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Tauranga’s strongest head to the Highlands

Patrick Hellier shows his form with the caber tossing. Photo: Trevor Lowe.

The 28th annual Paeroa Highland Games & Tattoo takes place next weekend and there will be plenty of Bay of Plenty interest at the event.

There is the added excitement of Paeroa hosting the New Zealand Highland Heavyweight Championship after the Waipu Highland Games were cancelled for the first time in 149 years due to Covid-19.

It’s an impressive field that includes some from the Bay of Plenty.

Tauranga-based Patrick Hellier is one of the country's all-time most successful Highland Games heavyweight athletes.

He reluctantly admits to being “past his use-by date for competing” and is now the event’s head judge.

“We’ve got a good field this year,” says Patrick.

“We’ve got a couple of Tauranga boys in it this year which is quite good. A couple of the local guys that have done some of the strongman comps. They’re coming over to compete for the championship.”

One of those ‘local guys’ is 31-year-old Andrew Wain, who is Tauranga born and bred. The personal trainer has a background in bodybuilding and strongman competition. His first Highland Games event was at the start of last year. Now, he’s hooked.

“I was looking for something different, to mix things up a bit. I did Waipu [last year] and quite enjoyed that. I saw the Paeroa one and got an invite so I did that and it was good fun. It was just something a bit different.”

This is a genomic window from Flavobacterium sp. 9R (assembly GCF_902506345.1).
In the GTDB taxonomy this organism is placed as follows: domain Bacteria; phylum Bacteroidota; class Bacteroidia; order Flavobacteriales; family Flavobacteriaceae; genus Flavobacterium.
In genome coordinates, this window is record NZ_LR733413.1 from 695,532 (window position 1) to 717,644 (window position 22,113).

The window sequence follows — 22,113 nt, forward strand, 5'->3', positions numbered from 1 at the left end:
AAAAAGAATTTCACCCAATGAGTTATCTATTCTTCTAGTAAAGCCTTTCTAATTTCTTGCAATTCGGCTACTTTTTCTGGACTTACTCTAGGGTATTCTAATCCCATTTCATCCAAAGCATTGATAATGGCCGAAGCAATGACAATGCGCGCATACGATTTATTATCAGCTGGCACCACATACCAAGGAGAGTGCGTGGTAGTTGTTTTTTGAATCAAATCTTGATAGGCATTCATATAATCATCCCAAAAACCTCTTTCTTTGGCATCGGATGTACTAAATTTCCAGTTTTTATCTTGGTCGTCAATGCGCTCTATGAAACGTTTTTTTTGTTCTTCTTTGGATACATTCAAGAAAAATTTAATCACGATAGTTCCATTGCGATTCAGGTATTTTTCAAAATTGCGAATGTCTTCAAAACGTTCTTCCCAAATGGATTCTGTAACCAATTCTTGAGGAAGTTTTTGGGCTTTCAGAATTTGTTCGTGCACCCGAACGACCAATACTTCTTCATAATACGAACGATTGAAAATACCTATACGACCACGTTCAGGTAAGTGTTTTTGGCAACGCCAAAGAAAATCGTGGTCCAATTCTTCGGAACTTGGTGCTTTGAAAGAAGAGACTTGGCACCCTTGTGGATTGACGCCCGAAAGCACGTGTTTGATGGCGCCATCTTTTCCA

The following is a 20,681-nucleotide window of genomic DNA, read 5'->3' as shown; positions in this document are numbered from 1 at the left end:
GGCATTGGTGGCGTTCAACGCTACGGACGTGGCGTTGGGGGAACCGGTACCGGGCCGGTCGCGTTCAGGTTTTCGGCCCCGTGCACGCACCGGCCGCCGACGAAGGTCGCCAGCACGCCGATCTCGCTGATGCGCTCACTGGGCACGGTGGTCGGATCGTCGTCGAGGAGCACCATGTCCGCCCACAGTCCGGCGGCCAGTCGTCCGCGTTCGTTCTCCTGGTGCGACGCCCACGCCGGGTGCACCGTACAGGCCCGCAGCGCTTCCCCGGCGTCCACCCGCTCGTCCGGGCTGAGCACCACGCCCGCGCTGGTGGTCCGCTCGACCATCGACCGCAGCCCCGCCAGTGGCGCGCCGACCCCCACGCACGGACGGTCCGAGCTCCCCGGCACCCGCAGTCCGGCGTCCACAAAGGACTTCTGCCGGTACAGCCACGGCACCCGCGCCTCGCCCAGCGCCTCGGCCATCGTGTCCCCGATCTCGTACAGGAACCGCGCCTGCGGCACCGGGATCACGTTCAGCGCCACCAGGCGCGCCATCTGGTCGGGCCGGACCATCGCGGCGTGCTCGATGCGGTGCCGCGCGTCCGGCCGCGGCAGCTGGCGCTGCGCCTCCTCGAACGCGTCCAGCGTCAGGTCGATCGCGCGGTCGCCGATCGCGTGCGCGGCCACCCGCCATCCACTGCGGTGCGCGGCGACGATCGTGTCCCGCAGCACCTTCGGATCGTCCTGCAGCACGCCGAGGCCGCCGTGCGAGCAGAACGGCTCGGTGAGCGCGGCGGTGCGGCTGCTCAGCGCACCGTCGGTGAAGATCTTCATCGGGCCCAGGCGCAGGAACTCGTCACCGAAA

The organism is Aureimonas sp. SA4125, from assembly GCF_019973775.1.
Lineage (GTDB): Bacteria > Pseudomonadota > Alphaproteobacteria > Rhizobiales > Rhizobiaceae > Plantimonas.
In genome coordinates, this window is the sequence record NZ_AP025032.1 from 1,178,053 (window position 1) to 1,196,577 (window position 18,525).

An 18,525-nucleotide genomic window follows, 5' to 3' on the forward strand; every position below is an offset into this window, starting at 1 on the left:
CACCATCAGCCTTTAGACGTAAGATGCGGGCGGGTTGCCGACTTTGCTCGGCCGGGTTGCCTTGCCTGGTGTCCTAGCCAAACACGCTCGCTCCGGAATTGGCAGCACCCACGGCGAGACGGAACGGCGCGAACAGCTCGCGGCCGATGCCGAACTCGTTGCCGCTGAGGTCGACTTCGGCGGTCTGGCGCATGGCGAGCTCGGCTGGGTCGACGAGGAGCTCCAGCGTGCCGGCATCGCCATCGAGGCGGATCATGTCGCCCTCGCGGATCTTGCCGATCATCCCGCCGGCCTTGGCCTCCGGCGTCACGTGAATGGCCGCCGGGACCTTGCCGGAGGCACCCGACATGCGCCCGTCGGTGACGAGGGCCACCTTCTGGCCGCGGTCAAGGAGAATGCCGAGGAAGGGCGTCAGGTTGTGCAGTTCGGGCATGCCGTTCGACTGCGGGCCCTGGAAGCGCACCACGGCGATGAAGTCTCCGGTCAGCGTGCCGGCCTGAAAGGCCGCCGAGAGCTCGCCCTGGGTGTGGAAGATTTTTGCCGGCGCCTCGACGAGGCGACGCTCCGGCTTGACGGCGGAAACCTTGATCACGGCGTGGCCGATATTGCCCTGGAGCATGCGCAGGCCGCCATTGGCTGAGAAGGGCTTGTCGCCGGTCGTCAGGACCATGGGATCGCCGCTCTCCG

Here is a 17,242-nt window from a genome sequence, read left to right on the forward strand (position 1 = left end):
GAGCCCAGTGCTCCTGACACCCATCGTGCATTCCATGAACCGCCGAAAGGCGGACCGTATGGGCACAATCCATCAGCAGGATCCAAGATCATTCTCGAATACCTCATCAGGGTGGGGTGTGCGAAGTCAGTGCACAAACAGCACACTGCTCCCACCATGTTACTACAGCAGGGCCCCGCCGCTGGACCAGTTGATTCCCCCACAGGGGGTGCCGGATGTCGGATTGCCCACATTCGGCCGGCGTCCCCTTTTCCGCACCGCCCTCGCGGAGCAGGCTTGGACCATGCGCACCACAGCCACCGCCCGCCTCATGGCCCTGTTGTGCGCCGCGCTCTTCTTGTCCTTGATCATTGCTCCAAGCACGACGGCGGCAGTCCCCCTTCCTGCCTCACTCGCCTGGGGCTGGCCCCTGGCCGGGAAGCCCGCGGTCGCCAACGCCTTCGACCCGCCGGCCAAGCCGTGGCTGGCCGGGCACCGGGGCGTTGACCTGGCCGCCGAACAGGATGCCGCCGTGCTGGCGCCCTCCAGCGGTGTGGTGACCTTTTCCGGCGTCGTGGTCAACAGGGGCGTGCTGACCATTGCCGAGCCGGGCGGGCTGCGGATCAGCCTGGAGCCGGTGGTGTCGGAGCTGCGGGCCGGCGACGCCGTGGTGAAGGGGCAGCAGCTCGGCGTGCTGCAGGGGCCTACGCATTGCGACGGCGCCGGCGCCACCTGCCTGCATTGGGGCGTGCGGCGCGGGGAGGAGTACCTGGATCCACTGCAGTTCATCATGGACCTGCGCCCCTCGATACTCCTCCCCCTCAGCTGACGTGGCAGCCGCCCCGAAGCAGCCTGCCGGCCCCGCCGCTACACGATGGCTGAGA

Events involved in the heavyweight event include the 16lb highland stone, tossing the caber, and the 16lb Caledonian hammer.

Whilst you clearly need immense strength to participate, competitors are not necessarily your typical strongman, as Patrick explains.

“It is a lot more athletic. Definitely explosive. The strongmen are good statically but not mobility wise. Timing and technique is a big part of it.”

Andrew agrees.

“You’ve got to be a little more explosive. It is massively technical. It is not the biggest guy on the pitch that’s going to throw the farthest. A bit of size does help but technique is key.”

The event is trying to encourage fresh talent into the sport over the coming years and Patrick says anyone in the Bay of Plenty with the athletic background that might feel suited to the events on offer should come and get a taste of the action at Paeroa.

“All the guys that are in the gym and wanting to do something different, it is a lot of fun,” Patrick says.

For Andrew, the camaraderie of the events has also been a huge plus.

“The person who is cheering you on is generally one of your competitors. It’s a real cool crowd.”

Andrew also loves the tradition and heritage of the events. Competitors wear kilts throughout and follow etiquette befitting this age-old contest. The day ends with the Evening Tattoo whilst Highland dancing competitions also run throughout the day. Andrew makes it clear he will stop short of the dancing but there is one custom he is on board with.

“You get a shot of whiskey too, when you throw the caber, so that’s always a plus side.”

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